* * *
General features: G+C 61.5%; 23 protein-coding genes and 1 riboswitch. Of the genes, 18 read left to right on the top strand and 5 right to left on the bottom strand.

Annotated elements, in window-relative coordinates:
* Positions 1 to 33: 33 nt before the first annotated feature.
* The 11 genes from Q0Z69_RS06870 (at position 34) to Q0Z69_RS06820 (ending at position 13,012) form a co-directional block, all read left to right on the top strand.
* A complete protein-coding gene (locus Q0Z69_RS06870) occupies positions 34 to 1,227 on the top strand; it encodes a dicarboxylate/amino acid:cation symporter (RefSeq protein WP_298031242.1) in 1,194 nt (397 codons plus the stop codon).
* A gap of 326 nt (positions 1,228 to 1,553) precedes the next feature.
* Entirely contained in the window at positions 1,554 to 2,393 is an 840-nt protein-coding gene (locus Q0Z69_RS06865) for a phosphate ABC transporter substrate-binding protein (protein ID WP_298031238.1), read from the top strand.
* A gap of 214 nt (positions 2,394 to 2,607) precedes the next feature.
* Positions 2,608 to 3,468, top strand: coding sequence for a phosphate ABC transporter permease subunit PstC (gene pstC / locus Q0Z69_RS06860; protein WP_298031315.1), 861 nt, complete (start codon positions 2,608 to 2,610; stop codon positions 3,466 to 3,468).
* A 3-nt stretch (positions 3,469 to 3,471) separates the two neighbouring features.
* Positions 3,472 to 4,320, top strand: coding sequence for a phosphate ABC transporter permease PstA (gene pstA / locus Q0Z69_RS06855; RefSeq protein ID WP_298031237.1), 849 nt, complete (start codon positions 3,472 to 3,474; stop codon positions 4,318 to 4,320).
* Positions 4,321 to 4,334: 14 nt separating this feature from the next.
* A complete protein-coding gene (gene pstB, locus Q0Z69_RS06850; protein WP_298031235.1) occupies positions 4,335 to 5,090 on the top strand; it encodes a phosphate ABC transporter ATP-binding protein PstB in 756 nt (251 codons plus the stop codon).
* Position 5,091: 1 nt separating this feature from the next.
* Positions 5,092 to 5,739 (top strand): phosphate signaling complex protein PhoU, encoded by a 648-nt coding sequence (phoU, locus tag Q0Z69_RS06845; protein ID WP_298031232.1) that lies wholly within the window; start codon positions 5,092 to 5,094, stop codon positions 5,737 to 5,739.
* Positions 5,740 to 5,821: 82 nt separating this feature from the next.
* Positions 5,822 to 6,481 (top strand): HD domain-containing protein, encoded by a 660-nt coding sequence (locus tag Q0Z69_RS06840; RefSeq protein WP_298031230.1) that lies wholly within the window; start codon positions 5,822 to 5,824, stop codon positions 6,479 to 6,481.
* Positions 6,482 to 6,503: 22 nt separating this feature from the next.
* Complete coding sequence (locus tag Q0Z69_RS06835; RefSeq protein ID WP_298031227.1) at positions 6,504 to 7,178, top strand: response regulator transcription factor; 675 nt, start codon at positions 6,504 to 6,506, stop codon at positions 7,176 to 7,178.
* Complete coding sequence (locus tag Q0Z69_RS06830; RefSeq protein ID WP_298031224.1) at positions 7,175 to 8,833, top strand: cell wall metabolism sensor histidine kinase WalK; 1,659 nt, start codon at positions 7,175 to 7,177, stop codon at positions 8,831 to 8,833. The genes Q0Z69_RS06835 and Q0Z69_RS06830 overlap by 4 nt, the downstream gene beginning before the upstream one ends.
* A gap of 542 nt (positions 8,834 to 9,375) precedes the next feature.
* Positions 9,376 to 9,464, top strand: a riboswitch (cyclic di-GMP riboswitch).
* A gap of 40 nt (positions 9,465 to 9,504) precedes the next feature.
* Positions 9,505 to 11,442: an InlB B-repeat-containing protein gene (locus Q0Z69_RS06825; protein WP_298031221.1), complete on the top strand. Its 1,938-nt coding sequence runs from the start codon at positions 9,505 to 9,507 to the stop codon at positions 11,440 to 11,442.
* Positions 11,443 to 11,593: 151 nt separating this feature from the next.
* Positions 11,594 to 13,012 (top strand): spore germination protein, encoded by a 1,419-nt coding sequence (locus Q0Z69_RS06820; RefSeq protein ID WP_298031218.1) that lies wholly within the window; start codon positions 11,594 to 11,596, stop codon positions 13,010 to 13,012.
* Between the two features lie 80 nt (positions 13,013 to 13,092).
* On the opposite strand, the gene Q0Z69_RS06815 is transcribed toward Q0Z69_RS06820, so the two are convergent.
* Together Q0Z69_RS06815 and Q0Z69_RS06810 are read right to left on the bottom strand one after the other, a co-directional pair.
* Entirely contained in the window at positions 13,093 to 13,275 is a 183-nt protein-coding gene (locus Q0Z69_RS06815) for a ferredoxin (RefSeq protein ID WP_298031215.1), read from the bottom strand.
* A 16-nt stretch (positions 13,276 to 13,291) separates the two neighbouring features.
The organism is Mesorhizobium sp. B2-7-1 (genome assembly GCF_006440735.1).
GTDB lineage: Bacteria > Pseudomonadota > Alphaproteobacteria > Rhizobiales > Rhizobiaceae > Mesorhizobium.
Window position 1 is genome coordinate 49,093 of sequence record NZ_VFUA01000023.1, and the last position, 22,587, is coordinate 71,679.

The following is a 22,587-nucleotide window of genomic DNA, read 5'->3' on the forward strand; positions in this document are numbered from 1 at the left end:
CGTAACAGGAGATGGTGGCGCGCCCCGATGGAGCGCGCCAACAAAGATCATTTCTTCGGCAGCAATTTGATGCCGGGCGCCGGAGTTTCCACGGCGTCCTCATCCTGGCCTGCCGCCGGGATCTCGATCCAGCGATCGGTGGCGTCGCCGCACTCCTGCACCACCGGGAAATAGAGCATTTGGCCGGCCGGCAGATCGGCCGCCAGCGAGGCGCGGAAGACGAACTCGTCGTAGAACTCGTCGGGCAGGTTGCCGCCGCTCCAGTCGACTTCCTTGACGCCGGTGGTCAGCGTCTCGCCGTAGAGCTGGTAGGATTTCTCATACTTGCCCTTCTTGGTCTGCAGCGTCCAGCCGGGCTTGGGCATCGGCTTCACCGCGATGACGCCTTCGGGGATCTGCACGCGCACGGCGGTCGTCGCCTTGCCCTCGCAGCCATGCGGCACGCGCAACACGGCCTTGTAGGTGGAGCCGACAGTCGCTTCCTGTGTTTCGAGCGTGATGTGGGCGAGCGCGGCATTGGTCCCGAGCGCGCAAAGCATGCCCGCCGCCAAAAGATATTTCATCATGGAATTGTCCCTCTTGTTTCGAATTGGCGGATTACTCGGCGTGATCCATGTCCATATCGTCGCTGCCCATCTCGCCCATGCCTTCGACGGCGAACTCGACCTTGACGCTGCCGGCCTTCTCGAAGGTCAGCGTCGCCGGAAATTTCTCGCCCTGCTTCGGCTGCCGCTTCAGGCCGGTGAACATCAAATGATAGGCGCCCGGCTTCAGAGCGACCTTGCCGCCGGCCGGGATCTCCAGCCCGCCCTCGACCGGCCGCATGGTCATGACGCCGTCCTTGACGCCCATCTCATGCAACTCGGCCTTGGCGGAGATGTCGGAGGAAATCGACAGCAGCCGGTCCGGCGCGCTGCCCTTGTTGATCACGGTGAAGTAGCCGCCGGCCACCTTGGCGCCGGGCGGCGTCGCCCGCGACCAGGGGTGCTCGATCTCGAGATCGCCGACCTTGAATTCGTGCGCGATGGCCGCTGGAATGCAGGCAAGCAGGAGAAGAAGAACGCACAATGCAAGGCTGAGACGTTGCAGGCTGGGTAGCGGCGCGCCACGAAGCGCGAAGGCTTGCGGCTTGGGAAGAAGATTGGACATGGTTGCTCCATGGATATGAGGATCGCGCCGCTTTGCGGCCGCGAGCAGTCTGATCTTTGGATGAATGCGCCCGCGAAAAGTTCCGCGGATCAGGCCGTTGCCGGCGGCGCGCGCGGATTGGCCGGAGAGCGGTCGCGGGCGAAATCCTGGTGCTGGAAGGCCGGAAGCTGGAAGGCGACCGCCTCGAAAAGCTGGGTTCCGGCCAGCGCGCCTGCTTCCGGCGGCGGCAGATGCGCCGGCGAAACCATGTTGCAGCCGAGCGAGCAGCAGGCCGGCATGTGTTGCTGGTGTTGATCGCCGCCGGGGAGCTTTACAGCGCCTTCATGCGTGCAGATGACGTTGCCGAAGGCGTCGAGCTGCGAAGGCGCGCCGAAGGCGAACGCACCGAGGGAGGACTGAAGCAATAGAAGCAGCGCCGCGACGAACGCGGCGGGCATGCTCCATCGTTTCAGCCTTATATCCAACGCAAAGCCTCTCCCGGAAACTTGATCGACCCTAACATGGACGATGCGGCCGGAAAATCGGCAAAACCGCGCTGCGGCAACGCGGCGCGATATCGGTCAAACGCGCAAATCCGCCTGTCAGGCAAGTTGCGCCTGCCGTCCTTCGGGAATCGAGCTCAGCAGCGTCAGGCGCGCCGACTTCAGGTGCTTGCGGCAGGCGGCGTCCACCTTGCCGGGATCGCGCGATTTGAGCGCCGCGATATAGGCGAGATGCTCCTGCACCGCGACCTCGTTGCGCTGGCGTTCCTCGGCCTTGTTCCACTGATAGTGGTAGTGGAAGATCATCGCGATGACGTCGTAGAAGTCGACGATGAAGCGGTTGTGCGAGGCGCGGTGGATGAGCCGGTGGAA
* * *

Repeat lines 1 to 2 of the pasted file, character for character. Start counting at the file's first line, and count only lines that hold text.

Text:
General features: G+C 61.5%; 23 protein-coding genes and 1 riboswitch. Of the genes, 18 read left to right on the top strand and 5 right to left on the bottom strand.

Annotated elements, in window-relative coordinates: